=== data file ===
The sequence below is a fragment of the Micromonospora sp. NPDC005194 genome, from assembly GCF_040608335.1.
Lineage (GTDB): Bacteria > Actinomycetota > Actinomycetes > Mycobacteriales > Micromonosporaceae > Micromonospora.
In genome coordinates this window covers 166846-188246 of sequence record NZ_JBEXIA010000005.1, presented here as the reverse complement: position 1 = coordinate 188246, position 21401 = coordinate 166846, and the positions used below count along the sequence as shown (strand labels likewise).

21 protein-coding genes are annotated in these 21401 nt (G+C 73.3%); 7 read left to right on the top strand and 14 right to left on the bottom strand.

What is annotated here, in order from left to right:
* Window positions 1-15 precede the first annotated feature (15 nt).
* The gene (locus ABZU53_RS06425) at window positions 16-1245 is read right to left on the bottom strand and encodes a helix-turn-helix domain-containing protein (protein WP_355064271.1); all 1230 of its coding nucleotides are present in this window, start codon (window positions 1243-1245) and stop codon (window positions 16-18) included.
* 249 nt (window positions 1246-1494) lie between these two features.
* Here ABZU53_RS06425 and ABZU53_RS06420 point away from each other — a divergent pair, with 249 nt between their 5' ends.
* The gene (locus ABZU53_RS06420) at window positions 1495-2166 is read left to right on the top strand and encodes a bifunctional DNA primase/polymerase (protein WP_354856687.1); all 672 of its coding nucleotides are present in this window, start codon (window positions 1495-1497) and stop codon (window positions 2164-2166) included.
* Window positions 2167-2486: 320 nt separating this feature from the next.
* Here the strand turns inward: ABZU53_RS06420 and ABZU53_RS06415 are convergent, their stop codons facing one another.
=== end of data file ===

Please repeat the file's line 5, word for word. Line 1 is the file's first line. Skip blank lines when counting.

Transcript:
What is annotated here, in order from left to right: